We'll be considering the Pima Indians Diabetes dataset. Please download the dataset from the provided link to follow along with the examples

Code: https://colab.research.google.com/drive/1Wxm9RGuDtV_0kBWgEjax5TZTPbKa8Kvq

Filter methods identify the inherent properties of features using univariate statistics rather than relying on cross-validation performance. These methods are quicker and less computationally intensive compared to wrapper methods. In the context of high-dimensional data, filter methods are more cost-effective computationally.

Some commonly used filter methods include:

Information gain measures the reduction in entropy when transforming a dataset. Entropy is a measure of randomness or uncertainty in the data; higher entropy means more disorder, and lower entropy means less disorder. In the context of feature selection, information gain evaluates how much knowing a feature helps in predicting the target variable. By calculating the information gain of each variable, we can determine which features reduce the uncertainty (entropy) the most and are therefore the most informative for our model.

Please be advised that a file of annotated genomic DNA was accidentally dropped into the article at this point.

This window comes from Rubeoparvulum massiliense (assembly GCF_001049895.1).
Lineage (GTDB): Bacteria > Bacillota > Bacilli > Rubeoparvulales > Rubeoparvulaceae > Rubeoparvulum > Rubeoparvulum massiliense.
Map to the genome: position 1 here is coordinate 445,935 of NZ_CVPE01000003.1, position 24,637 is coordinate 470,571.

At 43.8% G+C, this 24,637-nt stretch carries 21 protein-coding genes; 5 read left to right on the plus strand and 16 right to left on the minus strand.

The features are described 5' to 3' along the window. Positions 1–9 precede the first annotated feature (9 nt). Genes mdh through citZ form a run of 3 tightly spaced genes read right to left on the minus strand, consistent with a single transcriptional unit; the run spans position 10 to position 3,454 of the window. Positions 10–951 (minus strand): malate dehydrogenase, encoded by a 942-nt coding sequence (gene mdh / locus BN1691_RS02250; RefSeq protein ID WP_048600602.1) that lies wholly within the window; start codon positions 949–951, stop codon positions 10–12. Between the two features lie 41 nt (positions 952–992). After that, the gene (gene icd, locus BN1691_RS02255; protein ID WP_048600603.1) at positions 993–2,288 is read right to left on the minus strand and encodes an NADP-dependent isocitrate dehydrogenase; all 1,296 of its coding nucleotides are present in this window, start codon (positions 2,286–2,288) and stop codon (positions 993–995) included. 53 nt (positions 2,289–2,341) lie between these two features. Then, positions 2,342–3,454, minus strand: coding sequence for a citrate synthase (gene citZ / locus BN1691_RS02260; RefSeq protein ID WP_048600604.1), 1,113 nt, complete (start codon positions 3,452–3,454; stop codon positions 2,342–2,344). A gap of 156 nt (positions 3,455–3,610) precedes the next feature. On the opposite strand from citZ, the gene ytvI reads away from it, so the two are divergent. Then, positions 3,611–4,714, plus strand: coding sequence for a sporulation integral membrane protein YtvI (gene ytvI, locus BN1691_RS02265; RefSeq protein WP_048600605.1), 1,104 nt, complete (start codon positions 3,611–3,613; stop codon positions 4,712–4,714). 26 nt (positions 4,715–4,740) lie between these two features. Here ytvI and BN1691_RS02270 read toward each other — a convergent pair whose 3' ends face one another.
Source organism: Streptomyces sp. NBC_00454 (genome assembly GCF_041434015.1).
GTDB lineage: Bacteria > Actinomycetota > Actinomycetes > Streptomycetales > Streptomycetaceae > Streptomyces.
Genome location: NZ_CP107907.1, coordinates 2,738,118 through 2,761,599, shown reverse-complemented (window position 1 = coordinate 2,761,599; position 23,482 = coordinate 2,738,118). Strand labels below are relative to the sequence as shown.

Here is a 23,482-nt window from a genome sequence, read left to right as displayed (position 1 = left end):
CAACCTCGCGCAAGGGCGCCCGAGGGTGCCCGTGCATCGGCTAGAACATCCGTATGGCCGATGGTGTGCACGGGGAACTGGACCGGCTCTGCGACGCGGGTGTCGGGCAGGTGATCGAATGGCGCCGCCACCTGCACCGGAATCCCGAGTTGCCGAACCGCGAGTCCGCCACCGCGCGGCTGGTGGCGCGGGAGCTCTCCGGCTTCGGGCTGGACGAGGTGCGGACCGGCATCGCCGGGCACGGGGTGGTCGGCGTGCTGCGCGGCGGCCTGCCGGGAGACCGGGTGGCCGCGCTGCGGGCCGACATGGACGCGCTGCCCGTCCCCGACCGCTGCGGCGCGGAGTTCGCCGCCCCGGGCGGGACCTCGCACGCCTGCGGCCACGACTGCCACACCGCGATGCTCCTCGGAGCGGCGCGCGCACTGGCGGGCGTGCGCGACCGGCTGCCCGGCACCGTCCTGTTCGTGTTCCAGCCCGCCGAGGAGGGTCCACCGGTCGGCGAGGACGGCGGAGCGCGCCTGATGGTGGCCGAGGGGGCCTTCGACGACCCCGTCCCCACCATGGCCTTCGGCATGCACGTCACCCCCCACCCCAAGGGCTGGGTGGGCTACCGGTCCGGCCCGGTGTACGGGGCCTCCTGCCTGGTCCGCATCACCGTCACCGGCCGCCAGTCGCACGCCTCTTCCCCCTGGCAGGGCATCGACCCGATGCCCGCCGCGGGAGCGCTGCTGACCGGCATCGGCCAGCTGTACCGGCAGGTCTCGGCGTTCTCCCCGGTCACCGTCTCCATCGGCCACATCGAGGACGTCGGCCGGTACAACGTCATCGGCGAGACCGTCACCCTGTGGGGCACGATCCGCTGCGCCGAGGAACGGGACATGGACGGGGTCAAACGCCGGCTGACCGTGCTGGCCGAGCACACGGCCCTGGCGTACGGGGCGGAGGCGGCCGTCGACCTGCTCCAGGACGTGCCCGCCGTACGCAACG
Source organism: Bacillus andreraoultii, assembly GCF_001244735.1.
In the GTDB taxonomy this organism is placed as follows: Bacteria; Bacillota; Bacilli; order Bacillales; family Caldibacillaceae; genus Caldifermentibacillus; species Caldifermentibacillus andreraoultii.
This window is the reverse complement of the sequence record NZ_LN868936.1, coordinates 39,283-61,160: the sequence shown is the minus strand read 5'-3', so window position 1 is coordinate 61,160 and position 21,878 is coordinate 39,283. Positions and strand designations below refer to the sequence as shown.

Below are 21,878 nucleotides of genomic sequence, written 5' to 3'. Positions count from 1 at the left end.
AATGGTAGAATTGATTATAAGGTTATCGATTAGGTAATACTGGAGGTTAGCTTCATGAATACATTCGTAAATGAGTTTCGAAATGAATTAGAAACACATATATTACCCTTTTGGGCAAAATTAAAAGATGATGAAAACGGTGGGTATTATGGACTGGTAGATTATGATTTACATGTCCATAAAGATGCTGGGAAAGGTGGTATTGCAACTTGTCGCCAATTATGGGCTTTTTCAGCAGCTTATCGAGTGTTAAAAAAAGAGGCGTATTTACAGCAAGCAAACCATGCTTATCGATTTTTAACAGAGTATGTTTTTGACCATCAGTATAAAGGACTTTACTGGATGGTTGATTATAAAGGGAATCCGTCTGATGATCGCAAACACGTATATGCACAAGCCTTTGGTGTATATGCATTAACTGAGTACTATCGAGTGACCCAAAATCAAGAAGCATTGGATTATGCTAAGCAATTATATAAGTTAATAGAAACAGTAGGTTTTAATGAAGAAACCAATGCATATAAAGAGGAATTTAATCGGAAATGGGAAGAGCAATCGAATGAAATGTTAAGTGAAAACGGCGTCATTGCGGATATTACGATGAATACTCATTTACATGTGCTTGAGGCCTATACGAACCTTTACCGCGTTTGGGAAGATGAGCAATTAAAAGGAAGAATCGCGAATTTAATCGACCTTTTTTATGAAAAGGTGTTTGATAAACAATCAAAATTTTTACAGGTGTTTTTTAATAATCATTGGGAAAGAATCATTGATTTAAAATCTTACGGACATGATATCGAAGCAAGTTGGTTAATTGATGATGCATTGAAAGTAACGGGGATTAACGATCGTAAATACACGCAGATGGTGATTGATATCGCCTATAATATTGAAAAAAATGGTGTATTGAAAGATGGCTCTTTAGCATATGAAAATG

`import pandas as pd`

from sklearn.feature_selection import mutual_info_classif

import matplotlib.pyplot as plt

%matplotlib inline

`# Load the dataset`

dataframe = pd.read_csv('/content/diabetes.csv')

`# Separate the features and the target variable`

X = dataframe.iloc[:, :-1]

`# All columns except the last one`

Y = dataframe.iloc[:, -1]

`# The last column`

# Compute the mutual information

importances = mutual_info_classif(X, Y)

`# Create a series with the feature importances`

feat_importances = pd.Series(importances, index=X.columns)

`# Plot the feature importances`

feat_importances.plot(kind='barh', color='teal')

plt.xlabel('Mutual Information')

plt.ylabel('Features')

plt.title('Feature Importances')

plt.show()